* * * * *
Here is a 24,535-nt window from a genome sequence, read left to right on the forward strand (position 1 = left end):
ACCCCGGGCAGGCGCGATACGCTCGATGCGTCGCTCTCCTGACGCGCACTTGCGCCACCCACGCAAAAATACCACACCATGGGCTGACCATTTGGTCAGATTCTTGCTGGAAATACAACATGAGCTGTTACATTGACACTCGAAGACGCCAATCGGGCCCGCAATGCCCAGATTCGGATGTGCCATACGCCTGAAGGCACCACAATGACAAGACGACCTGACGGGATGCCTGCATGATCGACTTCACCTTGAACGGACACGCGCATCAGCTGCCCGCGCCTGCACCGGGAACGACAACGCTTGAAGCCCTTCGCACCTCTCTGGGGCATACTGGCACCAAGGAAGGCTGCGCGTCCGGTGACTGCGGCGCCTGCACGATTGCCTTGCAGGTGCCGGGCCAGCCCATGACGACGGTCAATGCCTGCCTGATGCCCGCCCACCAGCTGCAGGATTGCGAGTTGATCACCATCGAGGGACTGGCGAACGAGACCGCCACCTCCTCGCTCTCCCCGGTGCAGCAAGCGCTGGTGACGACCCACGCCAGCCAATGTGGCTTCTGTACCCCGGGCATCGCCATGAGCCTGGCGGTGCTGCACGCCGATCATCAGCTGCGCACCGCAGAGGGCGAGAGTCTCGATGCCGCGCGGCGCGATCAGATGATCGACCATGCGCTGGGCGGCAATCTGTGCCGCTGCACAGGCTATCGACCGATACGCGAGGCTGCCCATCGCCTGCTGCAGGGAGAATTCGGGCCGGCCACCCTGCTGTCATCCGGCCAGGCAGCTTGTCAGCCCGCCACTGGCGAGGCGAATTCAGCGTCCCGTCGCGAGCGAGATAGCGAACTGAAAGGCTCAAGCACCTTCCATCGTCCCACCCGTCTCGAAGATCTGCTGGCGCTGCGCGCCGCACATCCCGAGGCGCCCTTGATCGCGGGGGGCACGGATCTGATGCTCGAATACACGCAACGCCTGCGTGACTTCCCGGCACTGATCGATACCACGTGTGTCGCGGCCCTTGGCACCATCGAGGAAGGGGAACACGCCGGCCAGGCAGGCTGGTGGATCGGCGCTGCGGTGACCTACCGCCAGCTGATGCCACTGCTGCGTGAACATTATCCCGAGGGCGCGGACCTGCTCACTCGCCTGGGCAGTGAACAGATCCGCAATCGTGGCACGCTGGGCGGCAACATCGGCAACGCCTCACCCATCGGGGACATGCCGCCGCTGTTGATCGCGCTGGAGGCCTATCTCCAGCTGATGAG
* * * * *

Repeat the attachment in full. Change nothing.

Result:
Here is a 24,535-nt window from a genome sequence, read left to right on the forward strand (position 1 = left end):
ACCCCGGGCAGGCGCGATACGCTCGATGCGTCGCTCTCCTGACGCGCACTTGCGCCACCCACGCAAAAATACCACACCATGGGCTGACCATTTGGTCAGATTCTTGCTGGAAATACAACATGAGCTGTTACATTGACACTCGAAGACGCCAATCGGGCCCGCAATGCCCAGATTCGGATGTGCCATACGCCTGAAGGCACCACAATGACAAGACGACCTGACGGGATGCCTGCATGATCGACTTCACCTTGAACGGACACGCGCATCAGCTGCCCGCGCCTGCACCGGGAACGACAACGCTTGAAGCCCTTCGCACCTCTCTGGGGCATACTGGCACCAAGGAAGGCTGCGCGTCCGGTGACTGCGGCGCCTGCACGATTGCCTTGCAGGTGCCGGGCCAGCCCATGACGACGGTCAATGCCTGCCTGATGCCCGCCCACCAGCTGCAGGATTGCGAGTTGATCACCATCGAGGGACTGGCGAACGAGACCGCCACCTCCTCGCTCTCCCCGGTGCAGCAAGCGCTGGTGACGACCCACGCCAGCCAATGTGGCTTCTGTACCCCGGGCATCGCCATGAGCCTGGCGGTGCTGCACGCCGATCATCAGCTGCGCACCGCAGAGGGCGAGAGTCTCGATGCCGCGCGGCGCGATCAGATGATCGACCATGCGCTGGGCGGCAATCTGTGCCGCTGCACAGGCTATCGACCGATACGCGAGGCTGCCCATCGCCTGCTGCAGGGAGAATTCGGGCCGGCCACCCTGCTGTCATCCGGCCAGGCAGCTTGTCAGCCCGCCACTGGCGAGGCGAATTCAGCGTCCCGTCGCGAGCGAGATAGCGAACTGAAAGGCTCAAGCACCTTCCATCGTCCCACCCGTCTCGAAGATCTGCTGGCGCTGCGCGCCGCACATCCCGAGGCGCCCTTGATCGCGGGGGGCACGGATCTGATGCTCGAATACACGCAACGCCTGCGTGACTTCCCGGCACTGATCGATACCACGTGTGTCGCGGCCCTTGGCACCATCGAGGAAGGGGAACACGCCGGCCAGGCAGGCTGGTGGATCGGCGCTGCGGTGACCTACCGCCAGCTGATGCCACTGCTGCGTGAACATTATCCCGAGGGCGCGGACCTGCTCACTCGCCTGGGCAGTGAACAGATCCGCAATCGTGGCACGCTGGGCGGCAACATCGGCAACGCCTCACCCATCGGGGACATGCCGCCGCTGTTGATCGCGCTGGAGGCCTATCTCCAGCTGATGAG